A similar analysis was followed by the Fifth Appellate District in State v. Minko (Sept. 12, 1988), Stark App. No. CA-7498, unreported, 1988 WL 98233. There, the court found the following facts adequate to warrant a conviction for possession: (1) the defendant was the owner of the vehicle; (2) he was alone in the vehicle when the arrest occurred; and (3) the drugs were found below the floor mat adjacent to his seat.
In the instant case, appellant was not in the truck when the cocaine was discovered. However, he did stipulate at trial that he was the owner of the truck in question. More importantly, one of the police officers involved in the raid testified that approximately fifteen to twenty minutes before the raid began, he saw appellant drive the truck into the driveway of the residence. The officer also testified that appellant was alone in the truck at that time, and that no one else accessed the truck until the search was conducted.
In many of the cases involving possession in a motor vehicle, the courts also have emphasized the close proximity between the defendant and the illegal substances. See, e.g., State v. Howard (Mar. 24, 1983), Cuyahoga App. No. 44438, unreported, 1983 WL 5872; Minko, supra. This factor was also present in this case. At trial, the officer who conducted the search stated that the canister was found directly behind the passenger seat in the cab. The officer also stated that the top of the passenger seat came "down" or "forward." Thus, the area between the passenger seat and the back of the cab was readily exposed and accessible to a person sitting in the driver's seat.
In relation to the canister, this court would also note that during cross-examination, one of the state's witnesses specifically identified the canister as belonging to appellant. Thus, not only did the state's evidence show that appellant owned the canister, but that he was the last person in the truck before the raid occurred. This evidence was sufficient to establish constructive possession.
In arguing for the contrary result, appellant notes that the canister was not included in the inventory of the items which were seized during the raid. He also emphasizes that the only two persons to observe the search of the truck were two police officers. In raising this point, appellant appears to be arguing that this fact raised a reasonable doubt as to whether the canister was actually found as a result of the search warrant activity.
If appellant was contending that the evidence should have been suppressed, then he has waived such objection by failing to raise it in a timely manner in a motion to suppress. In fact, it was not raised at the time of trial either.
However, during the testimony of the officer who made the inventory, he stated that the failure to include the canister was simply a clerical mistake. Both he and the officer who conducted the search also testified that the canister was discovered in the truck. Thus, rather than constituting an issue of suppression, this point raised a question of witness credibility, which the jury could have considered during its deliberations.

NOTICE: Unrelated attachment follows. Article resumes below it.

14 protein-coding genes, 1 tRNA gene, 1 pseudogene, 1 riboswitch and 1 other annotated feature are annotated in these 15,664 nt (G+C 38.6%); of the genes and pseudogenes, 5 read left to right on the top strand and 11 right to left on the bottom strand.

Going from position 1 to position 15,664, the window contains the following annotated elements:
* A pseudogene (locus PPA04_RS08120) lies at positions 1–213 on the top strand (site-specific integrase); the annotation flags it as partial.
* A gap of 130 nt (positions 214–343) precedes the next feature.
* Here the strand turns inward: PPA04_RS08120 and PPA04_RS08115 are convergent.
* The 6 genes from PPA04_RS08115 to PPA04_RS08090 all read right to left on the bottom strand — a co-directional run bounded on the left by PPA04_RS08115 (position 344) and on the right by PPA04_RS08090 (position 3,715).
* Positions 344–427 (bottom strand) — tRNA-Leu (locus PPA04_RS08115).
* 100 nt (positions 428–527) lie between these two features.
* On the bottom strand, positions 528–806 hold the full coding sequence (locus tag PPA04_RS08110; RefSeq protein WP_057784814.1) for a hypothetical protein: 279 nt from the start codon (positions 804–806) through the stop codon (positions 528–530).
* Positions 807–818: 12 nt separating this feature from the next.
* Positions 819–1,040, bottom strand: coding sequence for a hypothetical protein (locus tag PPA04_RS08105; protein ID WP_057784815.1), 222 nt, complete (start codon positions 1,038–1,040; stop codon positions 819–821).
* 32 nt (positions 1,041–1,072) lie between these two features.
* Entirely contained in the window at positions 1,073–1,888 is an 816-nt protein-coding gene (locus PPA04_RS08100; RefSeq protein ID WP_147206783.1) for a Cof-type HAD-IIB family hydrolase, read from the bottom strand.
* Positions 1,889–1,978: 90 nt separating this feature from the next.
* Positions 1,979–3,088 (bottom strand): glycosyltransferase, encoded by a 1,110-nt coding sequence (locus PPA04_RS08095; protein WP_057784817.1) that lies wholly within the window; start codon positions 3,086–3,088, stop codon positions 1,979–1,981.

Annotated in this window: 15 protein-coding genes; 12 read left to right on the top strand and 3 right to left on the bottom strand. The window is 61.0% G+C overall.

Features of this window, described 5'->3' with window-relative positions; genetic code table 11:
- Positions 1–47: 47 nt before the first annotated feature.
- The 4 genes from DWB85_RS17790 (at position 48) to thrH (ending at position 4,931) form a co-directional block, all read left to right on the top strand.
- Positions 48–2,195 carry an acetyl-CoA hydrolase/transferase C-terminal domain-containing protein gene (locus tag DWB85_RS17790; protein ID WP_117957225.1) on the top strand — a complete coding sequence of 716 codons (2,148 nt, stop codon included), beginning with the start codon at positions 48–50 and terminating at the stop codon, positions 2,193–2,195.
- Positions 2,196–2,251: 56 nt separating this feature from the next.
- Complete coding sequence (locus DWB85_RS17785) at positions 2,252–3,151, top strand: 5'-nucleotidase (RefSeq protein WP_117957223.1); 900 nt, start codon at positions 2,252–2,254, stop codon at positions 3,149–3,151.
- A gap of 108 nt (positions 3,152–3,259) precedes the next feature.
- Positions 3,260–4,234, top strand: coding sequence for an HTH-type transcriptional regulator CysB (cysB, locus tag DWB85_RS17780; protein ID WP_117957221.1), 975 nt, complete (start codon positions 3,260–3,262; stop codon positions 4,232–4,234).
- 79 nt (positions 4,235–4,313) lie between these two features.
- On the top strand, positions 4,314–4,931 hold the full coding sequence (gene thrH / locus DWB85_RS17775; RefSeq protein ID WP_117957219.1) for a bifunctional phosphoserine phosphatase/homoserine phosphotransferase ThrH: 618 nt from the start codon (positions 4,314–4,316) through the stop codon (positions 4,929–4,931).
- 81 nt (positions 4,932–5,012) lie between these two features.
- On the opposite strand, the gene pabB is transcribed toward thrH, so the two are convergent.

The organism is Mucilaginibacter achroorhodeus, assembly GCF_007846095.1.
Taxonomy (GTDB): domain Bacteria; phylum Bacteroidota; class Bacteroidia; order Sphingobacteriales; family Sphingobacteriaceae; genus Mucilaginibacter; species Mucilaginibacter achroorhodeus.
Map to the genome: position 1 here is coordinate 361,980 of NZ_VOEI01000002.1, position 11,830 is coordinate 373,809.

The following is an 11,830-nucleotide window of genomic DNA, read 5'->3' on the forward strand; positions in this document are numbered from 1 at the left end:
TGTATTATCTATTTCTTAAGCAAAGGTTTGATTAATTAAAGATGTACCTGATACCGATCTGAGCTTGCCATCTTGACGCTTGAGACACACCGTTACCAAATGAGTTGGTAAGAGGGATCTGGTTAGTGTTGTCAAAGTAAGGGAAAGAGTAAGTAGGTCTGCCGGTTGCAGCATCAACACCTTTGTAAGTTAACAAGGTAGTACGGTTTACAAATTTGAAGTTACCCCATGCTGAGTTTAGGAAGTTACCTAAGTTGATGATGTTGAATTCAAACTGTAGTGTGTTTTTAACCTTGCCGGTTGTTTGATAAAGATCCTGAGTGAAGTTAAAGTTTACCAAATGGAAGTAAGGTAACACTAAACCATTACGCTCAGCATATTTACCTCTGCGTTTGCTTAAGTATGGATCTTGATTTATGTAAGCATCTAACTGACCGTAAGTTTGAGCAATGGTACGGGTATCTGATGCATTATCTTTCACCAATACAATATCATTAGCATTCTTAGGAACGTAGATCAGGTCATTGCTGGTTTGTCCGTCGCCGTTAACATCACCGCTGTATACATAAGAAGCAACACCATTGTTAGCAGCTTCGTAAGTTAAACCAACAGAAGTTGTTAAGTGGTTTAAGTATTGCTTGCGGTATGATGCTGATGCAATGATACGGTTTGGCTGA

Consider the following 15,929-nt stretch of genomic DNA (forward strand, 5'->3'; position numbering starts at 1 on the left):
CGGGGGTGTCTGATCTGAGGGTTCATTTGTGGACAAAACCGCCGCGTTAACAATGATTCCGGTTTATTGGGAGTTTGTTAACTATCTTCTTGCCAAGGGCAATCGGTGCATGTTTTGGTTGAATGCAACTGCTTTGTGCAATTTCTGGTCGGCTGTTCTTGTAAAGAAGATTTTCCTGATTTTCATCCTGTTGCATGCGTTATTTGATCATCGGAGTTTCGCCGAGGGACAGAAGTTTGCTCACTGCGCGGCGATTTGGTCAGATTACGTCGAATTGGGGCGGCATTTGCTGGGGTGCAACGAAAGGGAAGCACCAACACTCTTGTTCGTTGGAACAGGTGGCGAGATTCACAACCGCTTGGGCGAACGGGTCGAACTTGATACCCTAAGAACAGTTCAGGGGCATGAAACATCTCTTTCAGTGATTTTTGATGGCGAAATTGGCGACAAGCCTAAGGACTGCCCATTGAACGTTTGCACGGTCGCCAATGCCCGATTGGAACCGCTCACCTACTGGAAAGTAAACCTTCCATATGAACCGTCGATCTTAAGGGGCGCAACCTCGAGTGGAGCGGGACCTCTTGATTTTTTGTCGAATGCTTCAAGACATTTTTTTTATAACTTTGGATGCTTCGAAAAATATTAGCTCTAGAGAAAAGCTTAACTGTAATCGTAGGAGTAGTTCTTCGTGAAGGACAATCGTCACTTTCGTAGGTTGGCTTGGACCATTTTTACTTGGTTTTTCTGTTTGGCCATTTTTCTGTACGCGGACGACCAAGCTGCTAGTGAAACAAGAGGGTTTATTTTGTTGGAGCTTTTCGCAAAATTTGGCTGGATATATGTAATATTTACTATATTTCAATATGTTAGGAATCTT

Appellant argues that the record does not support the finding that he was seen placing the canister in his truck shortly before the raid. Likewise, he contends that the evidence does not support the conclusion that he knew that the raid was going to occur that night.
Our review of the record shows that there was conflicting testimony as to whether appellant went back to the truck before the raid commenced. Again, the presence of conflicting testimony raises a question of witness credibility, which is for the jury to decide. See State v. DeHass (1967), 10 Ohio St.2d 230, 39 O.O.2d 366, 227 N.E.2d 212. In relation to this particular fact, we also would emphasize that a jury can reject certain aspects of a witness's testimony, i.e., credibility is not an "all or nothing" proposition. State v. Sallee (July 19, 1991), Ashtabula App. No. 90-A-1512, unreported, 1991 WL 132186.
More importantly, we conclude that it was not necessary for the state to establish any of these two facts in order to prevail. As indicated above, the record before us contains sufficient evidence to establish that appellant knowingly had control over the cocaine which was found in the canister.
The foregoing evidence was also sufficient to warrant the submission of the second charge, permitting drug abuse in a motor vehicle, to the jury. R.C. 2925.13(A) provides that no person who is the owner of a motor vehicle "shall knowingly permit the vehicle to be used for the commission of a felony drug abuse offense." In turn, R.C. 2925.01(H)(1) defines a "drug abuse offense" as, inter alia, a violation of R.C. 2925.03.
Accordingly, in order to establish a violation of R.C. 2925.13(A), it is not necessary to show that the vehicle in question was being used in trafficking in drugs. Instead, mere possession in the vehicle is sufficient to establish the violation. This clearly was established in this case.
As appellant correctly notes, a motion for acquittal under Crim.R. 29(A) will be denied when reasonable minds could reach different conclusions as to whether each element of the charged offense has been proven beyond a reasonable doubt. State v. Bridgeman (1978), 55 Ohio St.2d 261, 9 O.O.3d 401, 381 N.E.2d 184, syllabus. Pursuant to the foregoing analysis, this court concludes that the evidence presented by the state was legally sufficient to meet this standard. Thus, appellant's sole assignment is not well taken, and the judgment of the trial court is affirmed.
FORD, P.J., and NADER, J., concur.